These are savoury waffles and work well with smoked salmon and crème fraiche, thin omelette on top of them, sliced meat etc.  Anything that you fancy really!  These make great canapés and just that little bit different!

No waffles maker, no worries. 
Make drop scones instead!

Don't have a waffle iron?  There is a way... 

You can now buy waffle irons here in the UK, so I suspect you can in most countries, however you can still use the above recipes  and make drop scones on a griddle or in a frying pan instead.  Make the mixture as normal, but instead drop some mixture onto a very hot griddle or frying pan, sprayed with a thin coating of oil and cook for a minute or two on each side.  Add toppings as desired! 

I am sure we will be having waffles again for breakfast tomorrow, after all isn't half term about having fun and enjoying yourself?

Heart shaped waffles

♥ Enjoy half term everyone ♥

Too many WIPs!

October 17th

I have suddenly become overwhelmed by the number of projects I have begun and not finished. Not least because I have two projects that I really want to begin but feel I must complete the outstanding ones first. Am I alone? Do you always complete what you begin  or are you little like me?

So without further ado the next week is all about finishing off. Wish me luck and hope I come out the other end triumphant. 

Wine bottle carrier in the making

1930's hat in the making

Cushion cover in the making

Small blanket in the making, terrible tension!!

Decorative pictures in the making

So I have some crocheting, knitting, embroidery and machine sewing to tackle this week. Hope to see you on the other side!!

 Have a wonderful weekend whatever you do!

Felted bowls

October 8th  

Drops Eskimo felting wool with a 8mm hook
So I have had this yarn in my stash for a while as I am a little bit in love with wool for felting.  In fact I love the whole idea of felting that a good friend sent me on a wet felting course for my birthday some years ago with the wonderful Gillian Harris, when she used to work from a colourful shed in her garden, before the Fluffatoriam was born.  What?!?! you have not heard of the Fluffotoriam, you are missing out, pop over and see all her colourful goodness and amazing creativity that she is. Click on link here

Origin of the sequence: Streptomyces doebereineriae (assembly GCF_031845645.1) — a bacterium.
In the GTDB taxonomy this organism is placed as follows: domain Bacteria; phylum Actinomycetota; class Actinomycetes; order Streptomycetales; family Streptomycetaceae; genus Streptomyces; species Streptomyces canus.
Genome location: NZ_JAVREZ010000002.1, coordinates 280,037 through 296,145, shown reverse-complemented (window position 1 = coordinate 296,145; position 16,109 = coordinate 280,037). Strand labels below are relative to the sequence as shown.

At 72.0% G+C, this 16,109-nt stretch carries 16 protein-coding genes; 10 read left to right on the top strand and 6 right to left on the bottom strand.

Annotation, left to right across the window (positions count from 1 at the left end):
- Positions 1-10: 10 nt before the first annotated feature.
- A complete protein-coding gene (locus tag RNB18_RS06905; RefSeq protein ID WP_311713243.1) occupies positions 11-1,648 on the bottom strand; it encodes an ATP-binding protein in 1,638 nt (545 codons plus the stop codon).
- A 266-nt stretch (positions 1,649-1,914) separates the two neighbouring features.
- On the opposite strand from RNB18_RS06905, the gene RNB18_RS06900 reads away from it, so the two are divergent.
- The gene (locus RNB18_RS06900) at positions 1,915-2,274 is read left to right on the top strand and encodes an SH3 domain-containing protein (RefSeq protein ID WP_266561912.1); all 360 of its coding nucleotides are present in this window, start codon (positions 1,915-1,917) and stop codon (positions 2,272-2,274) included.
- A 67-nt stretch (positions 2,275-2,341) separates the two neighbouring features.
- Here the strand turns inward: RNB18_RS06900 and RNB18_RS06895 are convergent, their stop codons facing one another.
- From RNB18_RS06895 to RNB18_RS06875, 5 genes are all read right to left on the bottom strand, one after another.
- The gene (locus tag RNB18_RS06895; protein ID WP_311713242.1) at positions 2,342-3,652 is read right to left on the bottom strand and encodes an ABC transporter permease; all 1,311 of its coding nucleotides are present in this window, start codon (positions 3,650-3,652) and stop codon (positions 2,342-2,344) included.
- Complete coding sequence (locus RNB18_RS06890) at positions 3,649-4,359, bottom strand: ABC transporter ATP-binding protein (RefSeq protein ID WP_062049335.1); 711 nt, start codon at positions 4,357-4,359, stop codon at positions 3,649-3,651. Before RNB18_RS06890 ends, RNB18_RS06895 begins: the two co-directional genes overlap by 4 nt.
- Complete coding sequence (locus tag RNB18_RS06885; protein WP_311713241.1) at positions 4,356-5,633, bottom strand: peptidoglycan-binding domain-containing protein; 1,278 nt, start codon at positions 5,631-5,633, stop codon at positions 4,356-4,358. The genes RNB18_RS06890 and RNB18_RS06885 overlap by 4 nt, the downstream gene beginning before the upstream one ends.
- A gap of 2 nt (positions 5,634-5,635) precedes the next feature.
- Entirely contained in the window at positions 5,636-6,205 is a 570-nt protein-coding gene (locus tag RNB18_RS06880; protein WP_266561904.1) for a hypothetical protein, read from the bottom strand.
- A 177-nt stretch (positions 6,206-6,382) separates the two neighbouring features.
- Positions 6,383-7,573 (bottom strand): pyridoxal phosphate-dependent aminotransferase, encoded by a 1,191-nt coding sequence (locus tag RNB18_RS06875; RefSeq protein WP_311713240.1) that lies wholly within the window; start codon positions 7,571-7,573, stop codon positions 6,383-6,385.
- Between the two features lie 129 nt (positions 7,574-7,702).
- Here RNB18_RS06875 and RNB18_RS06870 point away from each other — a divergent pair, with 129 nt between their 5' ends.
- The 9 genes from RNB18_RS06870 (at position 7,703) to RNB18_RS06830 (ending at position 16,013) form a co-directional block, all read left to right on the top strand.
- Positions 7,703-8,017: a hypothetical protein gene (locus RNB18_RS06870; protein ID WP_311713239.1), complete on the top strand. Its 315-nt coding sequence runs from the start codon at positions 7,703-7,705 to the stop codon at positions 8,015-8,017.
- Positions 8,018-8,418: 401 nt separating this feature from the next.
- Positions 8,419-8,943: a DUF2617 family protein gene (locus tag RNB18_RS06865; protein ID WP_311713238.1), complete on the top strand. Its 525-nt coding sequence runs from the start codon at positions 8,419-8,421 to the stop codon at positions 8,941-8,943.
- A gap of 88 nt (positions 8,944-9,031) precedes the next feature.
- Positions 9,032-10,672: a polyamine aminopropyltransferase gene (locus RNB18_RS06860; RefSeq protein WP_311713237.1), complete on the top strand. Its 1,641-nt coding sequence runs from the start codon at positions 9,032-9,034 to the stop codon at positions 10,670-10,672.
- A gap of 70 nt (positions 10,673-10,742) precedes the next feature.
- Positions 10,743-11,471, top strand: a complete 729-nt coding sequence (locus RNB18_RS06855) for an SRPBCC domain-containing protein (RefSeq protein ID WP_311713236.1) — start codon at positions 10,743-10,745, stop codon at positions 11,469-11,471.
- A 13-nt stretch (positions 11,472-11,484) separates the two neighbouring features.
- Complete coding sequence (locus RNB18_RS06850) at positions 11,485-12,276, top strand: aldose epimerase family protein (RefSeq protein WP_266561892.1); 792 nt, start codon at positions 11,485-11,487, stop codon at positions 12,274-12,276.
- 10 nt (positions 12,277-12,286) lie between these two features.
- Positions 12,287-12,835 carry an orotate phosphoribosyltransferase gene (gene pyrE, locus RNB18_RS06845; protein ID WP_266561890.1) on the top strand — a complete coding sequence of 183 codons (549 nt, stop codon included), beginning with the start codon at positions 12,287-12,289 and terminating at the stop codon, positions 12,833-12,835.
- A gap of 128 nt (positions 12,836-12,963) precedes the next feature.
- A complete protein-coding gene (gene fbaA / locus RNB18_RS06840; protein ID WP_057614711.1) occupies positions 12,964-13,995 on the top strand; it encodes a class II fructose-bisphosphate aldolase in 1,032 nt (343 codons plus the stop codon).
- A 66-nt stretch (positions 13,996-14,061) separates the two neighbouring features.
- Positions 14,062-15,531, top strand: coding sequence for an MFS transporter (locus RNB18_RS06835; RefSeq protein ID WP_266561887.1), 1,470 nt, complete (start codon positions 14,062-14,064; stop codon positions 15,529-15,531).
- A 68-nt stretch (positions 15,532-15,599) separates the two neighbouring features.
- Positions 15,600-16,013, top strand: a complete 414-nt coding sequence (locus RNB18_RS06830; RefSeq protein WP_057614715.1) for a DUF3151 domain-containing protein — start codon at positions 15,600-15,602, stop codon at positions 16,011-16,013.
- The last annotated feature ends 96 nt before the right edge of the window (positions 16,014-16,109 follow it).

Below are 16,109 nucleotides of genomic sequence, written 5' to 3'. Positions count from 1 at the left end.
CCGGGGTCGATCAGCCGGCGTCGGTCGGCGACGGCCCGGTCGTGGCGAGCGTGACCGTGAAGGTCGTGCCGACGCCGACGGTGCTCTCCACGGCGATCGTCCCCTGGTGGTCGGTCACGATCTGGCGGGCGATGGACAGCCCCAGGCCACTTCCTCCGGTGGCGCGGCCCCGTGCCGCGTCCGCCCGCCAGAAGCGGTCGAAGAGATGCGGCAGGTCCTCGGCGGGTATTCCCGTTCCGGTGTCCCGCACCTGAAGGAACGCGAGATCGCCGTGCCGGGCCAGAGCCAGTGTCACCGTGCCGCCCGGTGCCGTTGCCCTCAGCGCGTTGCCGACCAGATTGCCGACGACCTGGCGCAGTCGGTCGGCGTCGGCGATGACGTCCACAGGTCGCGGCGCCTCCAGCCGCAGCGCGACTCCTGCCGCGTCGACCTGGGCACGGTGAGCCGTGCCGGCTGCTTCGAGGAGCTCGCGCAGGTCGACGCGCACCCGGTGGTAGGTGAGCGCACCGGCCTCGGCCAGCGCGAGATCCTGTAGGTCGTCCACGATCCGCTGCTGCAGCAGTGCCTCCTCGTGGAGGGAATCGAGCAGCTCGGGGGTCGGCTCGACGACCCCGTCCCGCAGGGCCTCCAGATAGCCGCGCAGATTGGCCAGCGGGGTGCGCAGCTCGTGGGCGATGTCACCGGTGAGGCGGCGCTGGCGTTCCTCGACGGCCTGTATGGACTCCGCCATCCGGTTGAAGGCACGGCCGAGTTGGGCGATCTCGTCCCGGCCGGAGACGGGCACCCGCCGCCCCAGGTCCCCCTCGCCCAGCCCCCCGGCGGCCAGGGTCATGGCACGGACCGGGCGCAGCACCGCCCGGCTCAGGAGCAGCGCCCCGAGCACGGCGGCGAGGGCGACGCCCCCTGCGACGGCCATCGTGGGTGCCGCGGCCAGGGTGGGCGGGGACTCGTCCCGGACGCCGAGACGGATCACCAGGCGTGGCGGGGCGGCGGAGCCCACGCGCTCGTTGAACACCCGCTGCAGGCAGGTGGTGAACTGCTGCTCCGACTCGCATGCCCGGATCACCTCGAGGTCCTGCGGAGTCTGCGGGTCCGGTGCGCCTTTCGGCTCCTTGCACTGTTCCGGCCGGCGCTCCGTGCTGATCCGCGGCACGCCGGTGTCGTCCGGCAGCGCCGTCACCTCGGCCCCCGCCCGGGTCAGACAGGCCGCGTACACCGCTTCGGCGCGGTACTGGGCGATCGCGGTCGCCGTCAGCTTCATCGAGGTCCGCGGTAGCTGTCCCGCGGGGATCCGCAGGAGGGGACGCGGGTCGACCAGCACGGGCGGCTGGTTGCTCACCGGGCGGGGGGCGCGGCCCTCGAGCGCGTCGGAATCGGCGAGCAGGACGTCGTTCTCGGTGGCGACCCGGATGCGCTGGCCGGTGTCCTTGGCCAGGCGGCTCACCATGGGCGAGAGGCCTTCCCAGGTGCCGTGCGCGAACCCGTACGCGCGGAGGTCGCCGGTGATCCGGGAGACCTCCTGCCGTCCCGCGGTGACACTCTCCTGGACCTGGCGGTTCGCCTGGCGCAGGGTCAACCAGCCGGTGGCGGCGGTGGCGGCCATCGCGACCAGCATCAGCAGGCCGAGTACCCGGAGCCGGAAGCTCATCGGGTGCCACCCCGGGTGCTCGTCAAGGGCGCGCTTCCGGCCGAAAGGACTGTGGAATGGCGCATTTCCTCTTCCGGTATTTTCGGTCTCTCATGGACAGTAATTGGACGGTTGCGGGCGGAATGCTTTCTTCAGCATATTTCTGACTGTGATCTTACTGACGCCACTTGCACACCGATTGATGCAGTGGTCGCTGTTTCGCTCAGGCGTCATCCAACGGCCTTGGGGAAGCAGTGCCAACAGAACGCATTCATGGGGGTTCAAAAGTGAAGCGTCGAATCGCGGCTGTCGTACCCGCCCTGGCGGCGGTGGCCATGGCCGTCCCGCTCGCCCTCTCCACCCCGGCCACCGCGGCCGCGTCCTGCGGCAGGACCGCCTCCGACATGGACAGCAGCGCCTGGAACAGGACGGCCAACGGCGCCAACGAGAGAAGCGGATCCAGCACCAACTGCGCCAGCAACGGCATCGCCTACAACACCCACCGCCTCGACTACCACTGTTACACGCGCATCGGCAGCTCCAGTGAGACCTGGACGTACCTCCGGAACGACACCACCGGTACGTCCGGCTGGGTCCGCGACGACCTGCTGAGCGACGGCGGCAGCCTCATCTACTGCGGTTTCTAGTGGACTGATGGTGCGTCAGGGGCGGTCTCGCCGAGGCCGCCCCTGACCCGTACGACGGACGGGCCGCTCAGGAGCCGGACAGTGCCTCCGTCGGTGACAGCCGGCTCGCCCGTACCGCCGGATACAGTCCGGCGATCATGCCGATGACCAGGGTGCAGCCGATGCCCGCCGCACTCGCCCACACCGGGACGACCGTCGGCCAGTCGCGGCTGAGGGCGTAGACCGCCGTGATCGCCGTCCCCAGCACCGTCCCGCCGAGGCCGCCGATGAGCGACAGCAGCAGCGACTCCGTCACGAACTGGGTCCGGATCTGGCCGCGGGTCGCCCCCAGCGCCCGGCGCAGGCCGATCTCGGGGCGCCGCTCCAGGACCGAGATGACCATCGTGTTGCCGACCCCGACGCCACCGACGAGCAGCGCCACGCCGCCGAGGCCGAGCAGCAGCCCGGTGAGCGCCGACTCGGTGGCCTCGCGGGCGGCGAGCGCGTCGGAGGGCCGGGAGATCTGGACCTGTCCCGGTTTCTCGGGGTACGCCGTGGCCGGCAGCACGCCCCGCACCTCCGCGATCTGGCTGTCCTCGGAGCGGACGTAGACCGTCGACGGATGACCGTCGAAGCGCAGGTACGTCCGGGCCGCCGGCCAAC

But to be honest, despite buying all the kit for wet felting it has sat under the spare bedroom bed, gathering dust and increasing my guilt feeling of neglecting it.  So I thought it time to start on felting by crocheting first to re connect me with the texture I enjoy so much.  My favourite slippers to don on at this time of year, when the wet rot and chill begin to set in are a are knitted pair of  felted ones, I'll share the pattern soon.  I digress, onto these bowls.

I had spotted a fantastic set of melamine nesting bowls in vivid primary colours and it began me thinking about making some in wool.  this is my first attempt and as I had only green was not able to re create my own rainbow effect of nesting bowls, but you have to start somewhere, right?

Crocheted bowl before hot water felting
I used a very quick basic pattern for the above bowl and just adapted it for larger and smaller sizes.  It was all a bit of a guessing game, but for the basic bowl, the pattern was:

  • Make a magic circle and chain 3
  • ROW 1:  12 dc into the ring, sl st into the 3rd chain and then pull the magic ring tight (you should have 12 stitches)
  • ROW 2:  ch 3 and dc x2 into each stitch, sl st into 3rd chain (24 stitches in total)
  • ROW 3:  ch 3 *dc into first and second st, then dc x2 into third stitch* continue in this pattern between the * till the row is complete, sl st into 3rd chain (32 stitches in total)
  • ROW 4:  as row 3 (42 stiches in total)
  • ROWS 5-8:  dc into each stitch
  • ROW 9:  ch 1 then sc around until the end of the row.  sl st into the ch 1
Your bowl is now ready for hot water felting.

Failed attempt at felting by hand